There are other ideas that scientists believe are contributing to the phenomenon. Loss of habitat, global warming, pesticides, and even the increase of cell phone are just some of the theories.

A recent National Geographic article cites the increase of neonicotinoids (used in pesticides) as the most likely culprit. Here’s a snippet:


In April 2019 a major study warned that 40 percent of all insect species face extinction due to pesticides—particularly neonics, since they’re the most widely used insecticide on the planet—but also because of with climate change and habitat destruction.

 

They go on to say that “farms using neonics had 10 times the insect pressure and half the profits compared to those who use regenerative farming methods instead of insecticides according a 2018 study. Like agroecological farming, regenerative agricultural uses cover crops, no-till, and other methods to increase on-farm biodiversity and soil health”

How would we pollinate the fields when the most productive cost effective pollinator is gone? Bees account for the pollination of one-third of the US crop-base. That’s a lot of production to replace.

We could focus on the environmental impacts of a loss of bees. Bees are wonderful

beirl

SO MUCH of our agriculture revolves around proper pollination.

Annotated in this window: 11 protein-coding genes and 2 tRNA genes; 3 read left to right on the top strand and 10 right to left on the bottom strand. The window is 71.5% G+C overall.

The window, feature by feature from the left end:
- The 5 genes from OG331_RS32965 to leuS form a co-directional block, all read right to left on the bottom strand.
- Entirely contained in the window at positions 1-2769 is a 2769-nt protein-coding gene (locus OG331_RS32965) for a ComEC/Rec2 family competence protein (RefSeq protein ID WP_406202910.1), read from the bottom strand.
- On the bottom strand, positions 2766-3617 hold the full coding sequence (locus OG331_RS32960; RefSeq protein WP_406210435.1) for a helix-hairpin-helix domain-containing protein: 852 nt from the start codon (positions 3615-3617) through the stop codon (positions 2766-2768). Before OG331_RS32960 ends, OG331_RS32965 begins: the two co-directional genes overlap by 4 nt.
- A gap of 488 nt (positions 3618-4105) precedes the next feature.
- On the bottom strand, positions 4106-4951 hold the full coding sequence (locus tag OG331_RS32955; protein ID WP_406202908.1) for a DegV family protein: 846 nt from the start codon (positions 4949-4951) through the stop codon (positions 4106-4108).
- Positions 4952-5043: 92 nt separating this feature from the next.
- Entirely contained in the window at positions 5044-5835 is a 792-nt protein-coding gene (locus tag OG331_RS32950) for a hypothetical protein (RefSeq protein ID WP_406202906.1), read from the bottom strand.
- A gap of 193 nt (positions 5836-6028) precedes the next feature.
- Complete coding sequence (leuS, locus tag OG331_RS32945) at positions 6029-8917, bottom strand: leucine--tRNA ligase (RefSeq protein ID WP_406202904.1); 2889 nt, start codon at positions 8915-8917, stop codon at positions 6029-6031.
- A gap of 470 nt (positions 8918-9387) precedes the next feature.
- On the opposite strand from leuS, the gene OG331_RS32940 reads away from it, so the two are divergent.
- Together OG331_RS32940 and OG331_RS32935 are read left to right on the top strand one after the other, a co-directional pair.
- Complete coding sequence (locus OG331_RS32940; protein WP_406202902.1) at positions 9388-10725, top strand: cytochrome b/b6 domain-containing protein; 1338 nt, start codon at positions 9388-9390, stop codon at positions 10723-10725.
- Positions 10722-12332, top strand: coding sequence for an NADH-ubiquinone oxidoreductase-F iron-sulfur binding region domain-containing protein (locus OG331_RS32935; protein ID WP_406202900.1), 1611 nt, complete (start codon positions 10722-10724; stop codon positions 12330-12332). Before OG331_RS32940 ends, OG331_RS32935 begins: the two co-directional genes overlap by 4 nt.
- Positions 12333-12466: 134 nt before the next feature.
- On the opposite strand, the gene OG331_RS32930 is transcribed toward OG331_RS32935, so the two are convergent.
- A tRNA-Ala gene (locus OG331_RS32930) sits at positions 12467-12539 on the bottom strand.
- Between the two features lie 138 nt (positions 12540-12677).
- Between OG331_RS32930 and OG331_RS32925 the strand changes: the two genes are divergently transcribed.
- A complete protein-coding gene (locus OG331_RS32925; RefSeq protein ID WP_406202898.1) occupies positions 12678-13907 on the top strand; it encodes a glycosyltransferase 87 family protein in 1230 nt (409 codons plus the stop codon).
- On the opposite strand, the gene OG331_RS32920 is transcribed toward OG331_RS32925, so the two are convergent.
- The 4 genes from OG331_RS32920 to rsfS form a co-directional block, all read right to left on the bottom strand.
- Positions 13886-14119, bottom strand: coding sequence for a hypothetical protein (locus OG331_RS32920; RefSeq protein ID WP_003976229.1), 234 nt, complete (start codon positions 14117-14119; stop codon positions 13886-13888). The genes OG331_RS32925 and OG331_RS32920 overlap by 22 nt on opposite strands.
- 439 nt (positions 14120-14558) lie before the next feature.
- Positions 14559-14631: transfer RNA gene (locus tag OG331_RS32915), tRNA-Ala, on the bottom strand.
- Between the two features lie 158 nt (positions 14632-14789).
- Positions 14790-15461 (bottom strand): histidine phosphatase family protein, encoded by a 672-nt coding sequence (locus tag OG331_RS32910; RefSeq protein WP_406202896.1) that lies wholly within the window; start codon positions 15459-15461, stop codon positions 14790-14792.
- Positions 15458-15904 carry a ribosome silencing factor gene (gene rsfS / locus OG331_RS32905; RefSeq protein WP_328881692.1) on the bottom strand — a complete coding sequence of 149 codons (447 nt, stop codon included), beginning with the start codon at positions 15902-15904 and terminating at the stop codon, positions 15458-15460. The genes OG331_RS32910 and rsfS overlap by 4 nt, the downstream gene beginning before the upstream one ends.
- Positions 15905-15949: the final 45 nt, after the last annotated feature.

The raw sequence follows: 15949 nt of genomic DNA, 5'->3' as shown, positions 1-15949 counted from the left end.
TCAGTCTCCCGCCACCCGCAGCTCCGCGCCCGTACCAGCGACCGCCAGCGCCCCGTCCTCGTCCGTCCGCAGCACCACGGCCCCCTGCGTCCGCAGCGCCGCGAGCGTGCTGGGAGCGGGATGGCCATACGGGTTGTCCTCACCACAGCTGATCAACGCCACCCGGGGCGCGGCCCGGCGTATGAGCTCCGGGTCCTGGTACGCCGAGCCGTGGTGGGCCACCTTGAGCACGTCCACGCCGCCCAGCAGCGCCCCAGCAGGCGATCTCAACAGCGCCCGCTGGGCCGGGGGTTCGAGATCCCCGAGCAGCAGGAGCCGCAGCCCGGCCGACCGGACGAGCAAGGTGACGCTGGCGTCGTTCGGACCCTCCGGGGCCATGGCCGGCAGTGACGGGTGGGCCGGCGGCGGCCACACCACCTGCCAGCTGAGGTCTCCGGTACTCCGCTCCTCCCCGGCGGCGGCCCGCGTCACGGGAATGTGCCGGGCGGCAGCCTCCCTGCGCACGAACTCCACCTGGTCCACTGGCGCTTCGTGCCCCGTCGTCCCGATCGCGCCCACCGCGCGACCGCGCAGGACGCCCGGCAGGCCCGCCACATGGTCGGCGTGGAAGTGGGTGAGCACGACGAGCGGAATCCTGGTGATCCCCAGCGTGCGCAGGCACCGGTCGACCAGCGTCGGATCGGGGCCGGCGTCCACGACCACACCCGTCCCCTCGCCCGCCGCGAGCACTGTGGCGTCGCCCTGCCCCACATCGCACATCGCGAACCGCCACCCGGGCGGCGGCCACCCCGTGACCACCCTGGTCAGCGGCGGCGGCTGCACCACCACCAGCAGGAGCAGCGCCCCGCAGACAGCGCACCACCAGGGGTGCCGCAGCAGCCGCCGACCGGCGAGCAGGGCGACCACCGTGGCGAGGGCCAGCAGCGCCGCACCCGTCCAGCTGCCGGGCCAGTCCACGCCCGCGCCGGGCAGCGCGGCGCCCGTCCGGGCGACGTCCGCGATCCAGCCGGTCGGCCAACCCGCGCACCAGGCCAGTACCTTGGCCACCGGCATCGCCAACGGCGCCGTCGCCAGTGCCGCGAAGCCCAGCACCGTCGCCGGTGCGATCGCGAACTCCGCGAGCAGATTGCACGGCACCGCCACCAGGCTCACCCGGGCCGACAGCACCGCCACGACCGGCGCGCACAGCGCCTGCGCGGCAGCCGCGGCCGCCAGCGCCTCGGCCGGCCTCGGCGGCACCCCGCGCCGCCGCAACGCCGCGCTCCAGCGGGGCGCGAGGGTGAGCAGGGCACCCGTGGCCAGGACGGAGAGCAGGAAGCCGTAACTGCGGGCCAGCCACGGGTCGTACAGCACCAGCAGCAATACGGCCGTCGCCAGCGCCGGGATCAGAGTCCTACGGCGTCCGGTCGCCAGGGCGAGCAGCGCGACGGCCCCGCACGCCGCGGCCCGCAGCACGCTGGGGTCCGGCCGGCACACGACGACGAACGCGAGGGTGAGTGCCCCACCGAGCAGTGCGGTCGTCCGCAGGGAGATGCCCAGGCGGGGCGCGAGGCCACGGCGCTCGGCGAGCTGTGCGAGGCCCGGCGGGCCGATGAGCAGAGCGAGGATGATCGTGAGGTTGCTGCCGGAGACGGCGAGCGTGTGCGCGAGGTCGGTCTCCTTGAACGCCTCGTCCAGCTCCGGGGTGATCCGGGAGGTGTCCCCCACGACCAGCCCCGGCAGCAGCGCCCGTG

pollinators. They account for around 70% of all the crop pollination in the world. Without these creatures, it’s theorized that unless a new pollinator takes the bees’ place, those plants will lose the ability to reproduce. Which means smaller crop sizes. Which means less food. Imagine the strain on the worlds resources.

So, looking at the disappearing bee in both an economical and environmental light, we can begin to see how important these little buggers are to us. Therefore, it’s in our best interest to keep what bees we have happy.

But, the facts are there.

There are less beehives now than there were just thirty years ago.

The Xerces Society (a nonprofit that expounds the values and importance of invertebrates…namely pollinators) has a wonderful article on farmers who are taking acres from their fields and planting flowers and shrubs in an effort to entice more bees. This quote by Mace Vaughan says it all well.

For bees to thrive, they need a diverse diet, so we’re trying to bring pollen diversity to farms, more plants to be part of the bees’ buffet…this isn’t a panacea to pollination woes. This is part of the solution overall.

How to Make Your Lawn Pollinator Friendly

YOU can make your own lawn a pollinator paradise. If you’ve got any size green space around your home, you can help bring pollinators to your area. Here are four simple ways to make that happen.

grassyarea

This grassy area is without much needed food for pollinators, yet it looks like the majority of yards in the US.

Build it and they will come

It’s simple. If you plant pollinator-friendly plants, the many varieties of pollinators will find them.

If your lawn is like the green area above, you probably have zero bees in your yard. This is a picture taken of one of our fields. Dave W. explains that we keep it this way to minimize any growth on the south fence. It looks much like any other green lawn (except it doesn’t really need to be mowed). There is no bug life out here except grasshoppers who thrive on hot open sandy areas.